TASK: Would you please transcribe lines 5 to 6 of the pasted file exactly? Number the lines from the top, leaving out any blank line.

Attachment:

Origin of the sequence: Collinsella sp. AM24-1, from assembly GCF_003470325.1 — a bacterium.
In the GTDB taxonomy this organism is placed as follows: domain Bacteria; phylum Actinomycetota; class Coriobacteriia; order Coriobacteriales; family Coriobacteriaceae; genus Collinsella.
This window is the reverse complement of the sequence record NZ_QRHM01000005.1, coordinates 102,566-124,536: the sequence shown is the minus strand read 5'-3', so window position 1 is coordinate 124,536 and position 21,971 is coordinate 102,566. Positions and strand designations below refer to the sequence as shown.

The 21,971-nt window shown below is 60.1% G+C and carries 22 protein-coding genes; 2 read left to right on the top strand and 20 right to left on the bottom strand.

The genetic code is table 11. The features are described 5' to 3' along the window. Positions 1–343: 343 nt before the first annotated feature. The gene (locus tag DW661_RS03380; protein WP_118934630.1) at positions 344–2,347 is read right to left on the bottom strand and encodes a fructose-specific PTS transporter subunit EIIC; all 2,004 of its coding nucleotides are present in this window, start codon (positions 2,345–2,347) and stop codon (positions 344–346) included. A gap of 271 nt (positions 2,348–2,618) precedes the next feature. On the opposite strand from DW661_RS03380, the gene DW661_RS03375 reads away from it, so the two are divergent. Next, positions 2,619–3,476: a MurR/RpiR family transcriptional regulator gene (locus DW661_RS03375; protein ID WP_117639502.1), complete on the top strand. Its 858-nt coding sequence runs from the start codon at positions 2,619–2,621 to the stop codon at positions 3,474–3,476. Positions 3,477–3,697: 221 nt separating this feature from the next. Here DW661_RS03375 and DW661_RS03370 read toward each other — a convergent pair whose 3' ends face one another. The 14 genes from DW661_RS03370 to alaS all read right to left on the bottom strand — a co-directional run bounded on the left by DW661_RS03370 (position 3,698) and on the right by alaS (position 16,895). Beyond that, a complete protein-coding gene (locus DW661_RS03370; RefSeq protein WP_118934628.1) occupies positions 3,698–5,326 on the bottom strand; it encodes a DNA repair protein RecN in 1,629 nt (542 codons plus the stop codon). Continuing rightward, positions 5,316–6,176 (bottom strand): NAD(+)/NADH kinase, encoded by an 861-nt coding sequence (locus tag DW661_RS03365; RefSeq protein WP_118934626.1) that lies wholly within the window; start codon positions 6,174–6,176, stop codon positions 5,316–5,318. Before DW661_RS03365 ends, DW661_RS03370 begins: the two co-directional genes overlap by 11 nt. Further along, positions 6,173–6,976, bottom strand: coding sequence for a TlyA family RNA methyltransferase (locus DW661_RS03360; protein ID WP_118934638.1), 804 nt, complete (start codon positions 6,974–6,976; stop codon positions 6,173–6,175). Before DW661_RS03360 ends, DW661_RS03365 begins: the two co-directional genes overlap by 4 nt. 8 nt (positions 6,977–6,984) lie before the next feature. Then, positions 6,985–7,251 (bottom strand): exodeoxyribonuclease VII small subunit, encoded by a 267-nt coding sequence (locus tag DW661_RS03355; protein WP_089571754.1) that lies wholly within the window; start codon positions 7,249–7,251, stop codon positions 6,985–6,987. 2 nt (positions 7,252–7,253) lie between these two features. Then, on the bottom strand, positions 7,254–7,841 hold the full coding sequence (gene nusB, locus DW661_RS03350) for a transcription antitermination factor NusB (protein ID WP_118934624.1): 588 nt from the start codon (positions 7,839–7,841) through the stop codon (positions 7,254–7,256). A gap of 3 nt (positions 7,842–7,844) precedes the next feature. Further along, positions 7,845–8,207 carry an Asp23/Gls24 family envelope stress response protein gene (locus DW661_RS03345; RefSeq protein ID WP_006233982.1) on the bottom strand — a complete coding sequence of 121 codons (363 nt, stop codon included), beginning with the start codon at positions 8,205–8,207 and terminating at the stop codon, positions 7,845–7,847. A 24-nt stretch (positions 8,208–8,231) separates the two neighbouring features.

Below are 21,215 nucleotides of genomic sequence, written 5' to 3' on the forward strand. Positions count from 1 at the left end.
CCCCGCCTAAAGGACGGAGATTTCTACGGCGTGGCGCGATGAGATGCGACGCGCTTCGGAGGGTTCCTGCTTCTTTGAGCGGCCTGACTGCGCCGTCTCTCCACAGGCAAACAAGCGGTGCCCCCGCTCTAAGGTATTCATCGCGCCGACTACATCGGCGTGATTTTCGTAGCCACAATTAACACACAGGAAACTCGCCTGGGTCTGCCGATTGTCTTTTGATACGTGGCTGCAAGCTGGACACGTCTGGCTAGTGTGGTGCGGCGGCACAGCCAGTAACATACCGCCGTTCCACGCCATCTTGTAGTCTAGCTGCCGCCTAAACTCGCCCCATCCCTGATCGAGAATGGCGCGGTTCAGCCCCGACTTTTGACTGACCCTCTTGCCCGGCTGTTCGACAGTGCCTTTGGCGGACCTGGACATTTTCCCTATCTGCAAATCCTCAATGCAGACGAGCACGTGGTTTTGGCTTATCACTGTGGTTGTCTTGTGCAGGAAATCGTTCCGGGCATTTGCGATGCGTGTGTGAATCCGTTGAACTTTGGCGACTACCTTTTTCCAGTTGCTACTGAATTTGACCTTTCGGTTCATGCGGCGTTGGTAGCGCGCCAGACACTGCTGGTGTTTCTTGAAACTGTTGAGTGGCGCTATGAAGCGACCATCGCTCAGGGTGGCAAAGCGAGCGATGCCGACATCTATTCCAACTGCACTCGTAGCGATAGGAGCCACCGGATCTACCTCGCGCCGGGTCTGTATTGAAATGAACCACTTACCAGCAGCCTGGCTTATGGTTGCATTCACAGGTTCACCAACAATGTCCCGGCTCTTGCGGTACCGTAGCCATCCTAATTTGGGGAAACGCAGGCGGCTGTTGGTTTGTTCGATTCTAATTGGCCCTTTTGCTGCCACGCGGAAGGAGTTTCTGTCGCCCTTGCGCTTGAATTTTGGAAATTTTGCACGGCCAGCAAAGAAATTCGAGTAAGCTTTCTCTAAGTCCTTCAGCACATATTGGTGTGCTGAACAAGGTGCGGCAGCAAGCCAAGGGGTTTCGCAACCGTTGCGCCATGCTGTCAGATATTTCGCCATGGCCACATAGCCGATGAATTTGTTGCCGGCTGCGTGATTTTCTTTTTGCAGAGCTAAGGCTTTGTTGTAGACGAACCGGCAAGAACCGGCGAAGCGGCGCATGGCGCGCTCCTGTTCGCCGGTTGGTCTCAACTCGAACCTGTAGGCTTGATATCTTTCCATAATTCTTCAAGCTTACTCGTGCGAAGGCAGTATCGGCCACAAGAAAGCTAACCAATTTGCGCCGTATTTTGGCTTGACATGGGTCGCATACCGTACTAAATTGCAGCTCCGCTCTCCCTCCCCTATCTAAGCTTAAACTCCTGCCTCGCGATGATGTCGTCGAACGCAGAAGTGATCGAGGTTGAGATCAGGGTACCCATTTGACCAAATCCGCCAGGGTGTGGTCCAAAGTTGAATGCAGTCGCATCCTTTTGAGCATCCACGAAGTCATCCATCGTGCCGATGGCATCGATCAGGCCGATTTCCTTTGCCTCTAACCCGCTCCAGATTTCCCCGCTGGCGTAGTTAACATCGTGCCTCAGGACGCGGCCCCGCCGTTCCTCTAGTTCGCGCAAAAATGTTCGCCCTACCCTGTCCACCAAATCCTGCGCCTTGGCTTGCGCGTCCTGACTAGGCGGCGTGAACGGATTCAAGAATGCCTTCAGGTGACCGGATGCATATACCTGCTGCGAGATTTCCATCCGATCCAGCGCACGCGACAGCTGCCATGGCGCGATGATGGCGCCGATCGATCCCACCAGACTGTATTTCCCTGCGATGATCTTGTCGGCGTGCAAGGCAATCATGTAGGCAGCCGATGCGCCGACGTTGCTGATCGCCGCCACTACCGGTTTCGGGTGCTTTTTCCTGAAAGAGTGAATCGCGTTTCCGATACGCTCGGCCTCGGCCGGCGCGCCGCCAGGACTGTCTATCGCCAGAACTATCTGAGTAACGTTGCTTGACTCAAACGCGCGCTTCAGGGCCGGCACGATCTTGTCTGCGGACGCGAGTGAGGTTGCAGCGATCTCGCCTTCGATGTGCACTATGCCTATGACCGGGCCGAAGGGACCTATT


The genetic code is table 11. The features are described 5' to 3' along the window. Positions 1–343: 343 nt before the first annotated feature. The gene (locus tag DW661_RS03380; protein WP_118934630.1) at positions 344–2,347 is read right to left on the bottom strand and encodes a fructose-specific PTS transporter subunit EIIC; all 2,004 of its coding nucleotides are present in this window, start codon (positions 2,345–2,347) and stop codon (positions 344–346) included. A gap of 271 nt (positions 2,348–2,618) precedes the next feature. On the opposite strand from DW661_RS03380, the gene DW661_RS03375 reads away from it, so the two are divergent. Next, positions 2,619–3,476: a MurR/RpiR family transcriptional regulator gene (locus DW661_RS03375; protein ID WP_117639502.1), complete on the top strand. Its 858-nt coding sequence runs from the start codon at positions 2,619–2,621 to the stop codon at positions 3,474–3,476. Positions 3,477–3,697: 221 nt separating this feature from the next. Here DW661_RS03375 and DW661_RS03370 read toward each other — a convergent pair whose 3' ends face one another. The 14 genes from DW661_RS03370 to alaS all read right to left on the bottom strand — a co-directional run bounded on the left by DW661_RS03370 (position 3,698) and on the right by alaS (position 16,895). Beyond that, a complete protein-coding gene (locus DW661_RS03370; RefSeq protein WP_118934628.1) occupies positions 3,698–5,326 on the bottom strand; it encodes a DNA repair protein RecN in 1,629 nt (542 codons plus the stop codon). Continuing rightward, positions 5,316–6,176 (bottom strand): NAD(+)/NADH kinase, encoded by an 861-nt coding sequence (locus tag DW661_RS03365; RefSeq protein WP_118934626.1) that lies wholly within the window; start codon positions 6,174–6,176, stop codon positions 5,316–5,318. Before DW661_RS03365 ends, DW661_RS03370 begins: the two co-directional genes overlap by 11 nt. Further along, positions 6,173–6,976, bottom strand: coding sequence for a TlyA family RNA methyltransferase (locus DW661_RS03360; protein ID WP_118934638.1), 804 nt, complete (start codon positions 6,974–6,976; stop codon positions 6,173–6,175). Before DW661_RS03360 ends, DW661_RS03365 begins: the two co-directional genes overlap by 4 nt. 8 nt (positions 6,977–6,984) lie before the next feature. Then, positions 6,985–7,251 (bottom strand): exodeoxyribonuclease VII small subunit, encoded by a 267-nt coding sequence (locus tag DW661_RS03355; protein WP_089571754.1) that lies wholly within the window; start codon positions 7,249–7,251, stop codon positions 6,985–6,987. 2 nt (positions 7,252–7,253) lie between these two features. Then, on the bottom strand, positions 7,254–7,841 hold the full coding sequence (gene nusB, locus DW661_RS03350) for a transcription antitermination factor NusB (protein ID WP_118934624.1): 588 nt from the start codon (positions 7,839–7,841) through the stop codon (positions 7,254–7,256). A gap of 3 nt (positions 7,842–7,844) precedes the next feature. Further along, positions 7,845–8,207 carry an Asp23/Gls24 family envelope stress response protein gene (locus DW661_RS03345; RefSeq protein ID WP_006233982.1) on the bottom strand — a complete coding sequence of 121 codons (363 nt, stop codon included), beginning with the start codon at positions 8,205–8,207 and terminating at the stop codon, positions 7,845–7,847. A 24-nt stretch (positions 8,208–8,231) separates the two neighbouring features.

Below are 21,215 nucleotides of genomic sequence, written 5' to 3' on the forward strand. Positions count from 1 at the left end.